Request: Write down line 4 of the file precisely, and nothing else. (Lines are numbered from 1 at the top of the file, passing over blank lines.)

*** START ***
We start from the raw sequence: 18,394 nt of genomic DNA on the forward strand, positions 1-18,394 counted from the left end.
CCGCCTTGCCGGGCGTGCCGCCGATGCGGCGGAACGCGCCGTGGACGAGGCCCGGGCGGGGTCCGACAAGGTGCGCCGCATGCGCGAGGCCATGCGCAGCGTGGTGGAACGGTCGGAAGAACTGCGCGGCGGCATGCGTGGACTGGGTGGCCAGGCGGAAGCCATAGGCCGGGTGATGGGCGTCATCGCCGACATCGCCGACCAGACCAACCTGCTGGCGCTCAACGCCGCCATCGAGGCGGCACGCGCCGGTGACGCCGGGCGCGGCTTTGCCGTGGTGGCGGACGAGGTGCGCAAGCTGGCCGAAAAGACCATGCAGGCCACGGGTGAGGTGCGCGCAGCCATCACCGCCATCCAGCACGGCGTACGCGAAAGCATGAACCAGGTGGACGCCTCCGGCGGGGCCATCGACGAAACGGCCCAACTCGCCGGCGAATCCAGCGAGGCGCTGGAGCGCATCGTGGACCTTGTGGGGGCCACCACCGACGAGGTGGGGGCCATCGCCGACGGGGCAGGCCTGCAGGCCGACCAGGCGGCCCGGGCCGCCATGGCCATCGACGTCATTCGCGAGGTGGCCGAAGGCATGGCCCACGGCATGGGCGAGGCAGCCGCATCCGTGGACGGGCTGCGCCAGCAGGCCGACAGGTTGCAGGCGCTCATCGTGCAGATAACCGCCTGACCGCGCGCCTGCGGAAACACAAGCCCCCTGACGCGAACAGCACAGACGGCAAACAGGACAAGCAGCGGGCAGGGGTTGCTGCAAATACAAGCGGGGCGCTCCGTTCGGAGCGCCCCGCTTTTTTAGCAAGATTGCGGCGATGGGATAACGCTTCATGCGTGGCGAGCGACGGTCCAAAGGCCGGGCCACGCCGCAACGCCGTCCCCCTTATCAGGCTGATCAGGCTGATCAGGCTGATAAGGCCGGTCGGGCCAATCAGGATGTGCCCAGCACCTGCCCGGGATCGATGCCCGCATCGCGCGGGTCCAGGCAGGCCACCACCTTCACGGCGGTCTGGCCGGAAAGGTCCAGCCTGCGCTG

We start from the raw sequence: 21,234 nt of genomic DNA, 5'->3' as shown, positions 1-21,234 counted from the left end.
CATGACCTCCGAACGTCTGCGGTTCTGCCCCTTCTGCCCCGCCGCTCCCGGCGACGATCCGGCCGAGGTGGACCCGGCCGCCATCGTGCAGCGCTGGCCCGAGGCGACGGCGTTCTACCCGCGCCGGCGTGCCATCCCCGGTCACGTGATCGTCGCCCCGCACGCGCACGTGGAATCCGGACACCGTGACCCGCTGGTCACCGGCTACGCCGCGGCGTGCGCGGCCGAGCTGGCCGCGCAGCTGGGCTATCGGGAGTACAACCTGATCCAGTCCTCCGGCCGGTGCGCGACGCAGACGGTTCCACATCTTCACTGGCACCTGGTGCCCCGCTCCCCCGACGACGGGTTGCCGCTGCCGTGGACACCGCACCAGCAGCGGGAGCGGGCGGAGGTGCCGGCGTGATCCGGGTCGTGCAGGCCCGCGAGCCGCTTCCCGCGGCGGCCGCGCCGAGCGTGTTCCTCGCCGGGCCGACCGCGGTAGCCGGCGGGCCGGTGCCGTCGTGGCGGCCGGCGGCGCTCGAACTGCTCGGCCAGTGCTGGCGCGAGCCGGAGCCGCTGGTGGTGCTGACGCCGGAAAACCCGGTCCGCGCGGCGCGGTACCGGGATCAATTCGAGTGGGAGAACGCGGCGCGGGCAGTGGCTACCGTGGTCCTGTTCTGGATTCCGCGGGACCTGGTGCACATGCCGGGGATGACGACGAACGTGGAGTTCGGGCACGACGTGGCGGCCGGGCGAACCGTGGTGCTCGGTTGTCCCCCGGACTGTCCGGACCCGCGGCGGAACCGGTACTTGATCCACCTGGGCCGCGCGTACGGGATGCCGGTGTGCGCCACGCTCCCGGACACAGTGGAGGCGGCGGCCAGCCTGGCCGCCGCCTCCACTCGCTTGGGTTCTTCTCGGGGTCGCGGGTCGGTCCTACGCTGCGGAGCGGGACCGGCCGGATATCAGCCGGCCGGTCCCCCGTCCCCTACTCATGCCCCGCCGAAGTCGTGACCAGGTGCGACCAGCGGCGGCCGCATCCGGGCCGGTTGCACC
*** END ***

CATGACCTCCGAACGTCTGCGGTTCTGCCCCTTCTGCCCCGCCGCTCCCGGCGACGATCCGGCCGAGGTGGACCCGGCCGCCATCGTGCAGCGCTGGCCCGAGGCGACGGCGTTCTACCCGCGCCGGCGTGCCATCCCCGGTCACGTGATCGTCGCCCCGCACGCGCACGTGGAATCCGGACACCGTGACCCGCTGGTCACCGGCTACGCCGCGGCGTGCGCGGCCGAGCTGGCCGCGCAGCTGGGCTATCGGGAGTACAACCTGATCCAGTCCTCCGGCCGGTGCGCGACGCAGACGGTTCCACATCTTCACTGGCACCTGGTGCCCCGCTCCCCCGACGACGGGTTGCCGCTGCCGTGGACACCGCACCAGCAGCGGGAGCGGGCGGAGGTGCCGGCGTGATCCGGGTCGTGCAGGCCCGCGAGCCGCTTCCCGCGGCGGCCGCGCCGAGCGTGTTCCTCGCCGGGCCGACCGCGGTAGCCGGCGGGCCGGTGCCGTCGTGGCGGCCGGCGGCGCTCGAACTGCTCGGCCAGTGCTGGCGCGAGCCGGAGCCGCTGGTGGTGCTGACGCCGGAAAACCCGGTCCGCGCGGCGCGGTACCGGGATCAATTCGAGTGGGAGAACGCGGCGCGGGCAGTGGCTACCGTGGTCCTGTTCTGGATTCCGCGGGACCTGGTGCACATGCCGGGGATGACGACGAACGTGGAGTTCGGGCACGACGTGGCGGCCGGGCGAACCGTGGTGCTCGGTTGTCCCCCGGACTGTCCGGACCCGCGGCGGAACCGGTACTTGATCCACCTGGGCCGCGCGTACGGGATGCCGGTGTGCGCCACGCTCCCGGACACAGTGGAGGCGGCGGCCAGCCTGGCCGCCGCCTCCACTCGCTTGGGTTCTTCTCGGGGTCGCGGGTCGGTCCTACGCTGCGGAGCGGGACCGGCCGGATATCAGCCGGCCGGTCCCCCGTCCCCTACTCATGCCCCGCCGAAGTCGTGACCAGGTGCGACCAGCGGCGGCCGCATCCGGGCCGGTTGCACC